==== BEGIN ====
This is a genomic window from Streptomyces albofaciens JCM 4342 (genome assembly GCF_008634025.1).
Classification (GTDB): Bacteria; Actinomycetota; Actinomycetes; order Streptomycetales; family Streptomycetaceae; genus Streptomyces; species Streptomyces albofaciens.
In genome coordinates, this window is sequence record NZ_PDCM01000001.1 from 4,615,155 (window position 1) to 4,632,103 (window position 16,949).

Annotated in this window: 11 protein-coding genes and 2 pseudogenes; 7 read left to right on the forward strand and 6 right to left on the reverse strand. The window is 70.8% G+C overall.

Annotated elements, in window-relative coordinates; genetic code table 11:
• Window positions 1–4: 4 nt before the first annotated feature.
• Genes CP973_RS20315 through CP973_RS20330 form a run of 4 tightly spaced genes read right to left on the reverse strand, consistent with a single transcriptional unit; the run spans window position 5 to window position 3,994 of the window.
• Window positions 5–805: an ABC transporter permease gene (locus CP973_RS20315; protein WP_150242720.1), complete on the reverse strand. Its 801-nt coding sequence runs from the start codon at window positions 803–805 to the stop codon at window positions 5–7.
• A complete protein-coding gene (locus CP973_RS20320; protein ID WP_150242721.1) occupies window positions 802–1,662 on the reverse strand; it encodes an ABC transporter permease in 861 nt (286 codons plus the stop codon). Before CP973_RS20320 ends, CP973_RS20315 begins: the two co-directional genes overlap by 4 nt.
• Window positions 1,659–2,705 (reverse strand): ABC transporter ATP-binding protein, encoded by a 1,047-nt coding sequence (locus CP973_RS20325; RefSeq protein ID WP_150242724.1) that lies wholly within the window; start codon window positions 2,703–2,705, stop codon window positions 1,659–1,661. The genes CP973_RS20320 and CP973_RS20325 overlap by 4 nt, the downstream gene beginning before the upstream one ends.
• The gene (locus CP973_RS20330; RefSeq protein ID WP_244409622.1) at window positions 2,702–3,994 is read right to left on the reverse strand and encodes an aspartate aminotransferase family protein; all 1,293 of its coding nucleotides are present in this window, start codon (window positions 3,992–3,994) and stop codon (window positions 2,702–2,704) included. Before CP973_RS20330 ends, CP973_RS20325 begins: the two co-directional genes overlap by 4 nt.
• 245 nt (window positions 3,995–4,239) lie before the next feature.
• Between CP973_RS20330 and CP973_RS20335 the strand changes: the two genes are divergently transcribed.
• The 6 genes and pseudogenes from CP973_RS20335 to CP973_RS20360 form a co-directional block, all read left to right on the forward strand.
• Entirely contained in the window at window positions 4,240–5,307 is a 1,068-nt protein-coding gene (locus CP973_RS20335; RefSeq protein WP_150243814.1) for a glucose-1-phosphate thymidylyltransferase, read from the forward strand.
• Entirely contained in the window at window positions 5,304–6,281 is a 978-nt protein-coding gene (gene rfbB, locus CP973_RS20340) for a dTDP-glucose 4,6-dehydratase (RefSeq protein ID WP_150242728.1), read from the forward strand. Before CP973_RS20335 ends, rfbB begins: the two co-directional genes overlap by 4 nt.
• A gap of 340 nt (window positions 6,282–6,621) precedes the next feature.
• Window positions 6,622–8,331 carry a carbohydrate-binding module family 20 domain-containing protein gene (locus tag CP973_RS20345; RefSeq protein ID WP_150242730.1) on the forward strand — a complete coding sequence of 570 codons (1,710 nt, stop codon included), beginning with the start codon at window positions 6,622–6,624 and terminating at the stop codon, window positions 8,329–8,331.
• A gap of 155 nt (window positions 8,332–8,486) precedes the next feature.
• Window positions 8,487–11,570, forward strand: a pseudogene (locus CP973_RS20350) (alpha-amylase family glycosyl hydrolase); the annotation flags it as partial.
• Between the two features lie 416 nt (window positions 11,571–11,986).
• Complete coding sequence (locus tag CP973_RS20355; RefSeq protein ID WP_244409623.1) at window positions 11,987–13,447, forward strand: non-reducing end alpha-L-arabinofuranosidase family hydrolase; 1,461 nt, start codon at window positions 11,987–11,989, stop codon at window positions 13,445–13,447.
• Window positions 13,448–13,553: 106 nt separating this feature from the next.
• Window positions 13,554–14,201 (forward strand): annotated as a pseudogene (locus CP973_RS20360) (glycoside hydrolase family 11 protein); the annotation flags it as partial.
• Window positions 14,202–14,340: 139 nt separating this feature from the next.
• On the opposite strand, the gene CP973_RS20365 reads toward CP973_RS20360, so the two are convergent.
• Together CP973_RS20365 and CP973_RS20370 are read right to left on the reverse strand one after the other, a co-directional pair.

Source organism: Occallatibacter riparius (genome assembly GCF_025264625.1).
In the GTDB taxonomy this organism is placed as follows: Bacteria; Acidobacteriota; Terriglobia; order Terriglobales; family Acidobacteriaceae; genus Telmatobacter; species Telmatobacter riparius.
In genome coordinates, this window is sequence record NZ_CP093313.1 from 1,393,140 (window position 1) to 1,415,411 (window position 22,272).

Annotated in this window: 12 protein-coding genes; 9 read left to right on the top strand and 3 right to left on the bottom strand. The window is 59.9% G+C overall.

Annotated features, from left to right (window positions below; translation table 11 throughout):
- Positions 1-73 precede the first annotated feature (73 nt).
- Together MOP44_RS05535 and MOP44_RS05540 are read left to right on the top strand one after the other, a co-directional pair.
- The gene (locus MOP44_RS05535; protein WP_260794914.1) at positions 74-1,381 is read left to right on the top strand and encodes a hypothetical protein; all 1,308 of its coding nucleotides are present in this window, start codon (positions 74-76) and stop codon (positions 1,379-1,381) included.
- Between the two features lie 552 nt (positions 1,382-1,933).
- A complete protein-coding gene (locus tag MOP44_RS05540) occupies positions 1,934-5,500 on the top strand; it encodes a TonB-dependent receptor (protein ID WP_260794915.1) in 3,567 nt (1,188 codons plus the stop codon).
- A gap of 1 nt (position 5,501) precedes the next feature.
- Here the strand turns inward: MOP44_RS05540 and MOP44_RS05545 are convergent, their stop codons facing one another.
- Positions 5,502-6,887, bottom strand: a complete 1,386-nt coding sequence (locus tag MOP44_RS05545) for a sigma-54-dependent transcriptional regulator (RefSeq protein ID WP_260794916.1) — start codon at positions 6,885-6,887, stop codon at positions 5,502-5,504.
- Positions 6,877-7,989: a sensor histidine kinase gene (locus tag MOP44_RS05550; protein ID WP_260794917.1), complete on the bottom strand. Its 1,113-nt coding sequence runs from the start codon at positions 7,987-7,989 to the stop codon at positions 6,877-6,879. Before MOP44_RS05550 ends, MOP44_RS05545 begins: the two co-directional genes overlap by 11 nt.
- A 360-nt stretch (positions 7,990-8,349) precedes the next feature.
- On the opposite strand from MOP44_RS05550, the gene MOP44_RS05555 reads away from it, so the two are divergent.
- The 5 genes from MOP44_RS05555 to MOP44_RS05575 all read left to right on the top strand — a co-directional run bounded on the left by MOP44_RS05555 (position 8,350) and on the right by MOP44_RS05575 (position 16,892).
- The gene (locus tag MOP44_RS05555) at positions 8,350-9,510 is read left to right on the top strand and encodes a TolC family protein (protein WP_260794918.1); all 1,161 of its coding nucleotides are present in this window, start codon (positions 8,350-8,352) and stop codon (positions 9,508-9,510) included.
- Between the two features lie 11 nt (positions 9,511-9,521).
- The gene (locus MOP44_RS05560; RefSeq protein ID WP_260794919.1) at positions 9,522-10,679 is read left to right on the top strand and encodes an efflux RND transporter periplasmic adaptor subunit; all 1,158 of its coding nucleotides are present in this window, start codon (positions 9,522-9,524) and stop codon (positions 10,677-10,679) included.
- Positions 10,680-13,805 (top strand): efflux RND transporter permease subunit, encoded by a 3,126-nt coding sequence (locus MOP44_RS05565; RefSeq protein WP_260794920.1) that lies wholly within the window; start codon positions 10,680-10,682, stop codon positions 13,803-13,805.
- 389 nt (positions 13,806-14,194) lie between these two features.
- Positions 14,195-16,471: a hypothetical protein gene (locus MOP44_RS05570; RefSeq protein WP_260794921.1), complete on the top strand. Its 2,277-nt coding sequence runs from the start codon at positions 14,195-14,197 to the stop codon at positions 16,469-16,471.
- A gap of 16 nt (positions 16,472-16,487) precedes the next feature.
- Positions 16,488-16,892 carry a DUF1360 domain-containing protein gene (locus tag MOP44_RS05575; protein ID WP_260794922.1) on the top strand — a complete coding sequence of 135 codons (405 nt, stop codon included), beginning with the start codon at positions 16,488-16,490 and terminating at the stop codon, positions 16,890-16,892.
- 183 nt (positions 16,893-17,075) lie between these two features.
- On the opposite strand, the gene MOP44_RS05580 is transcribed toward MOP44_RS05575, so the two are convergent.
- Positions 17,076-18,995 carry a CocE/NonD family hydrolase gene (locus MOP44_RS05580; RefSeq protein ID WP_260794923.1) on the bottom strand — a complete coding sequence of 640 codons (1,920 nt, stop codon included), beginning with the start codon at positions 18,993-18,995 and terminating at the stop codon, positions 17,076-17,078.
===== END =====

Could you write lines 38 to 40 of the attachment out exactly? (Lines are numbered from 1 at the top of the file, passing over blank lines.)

- A gap of 1 nt (position 5,501) precedes the next feature.
- Here the strand turns inward: MOP44_RS05540 and MOP44_RS05545 are convergent, their stop codons facing one another.
- Positions 5,502-6,887, bottom strand: a complete 1,386-nt coding sequence (locus tag MOP44_RS05545) for a sigma-54-dependent transcriptional regulator (RefSeq protein ID WP_260794916.1) — start codon at positions 6,885-6,887, stop codon at positions 5,502-5,504.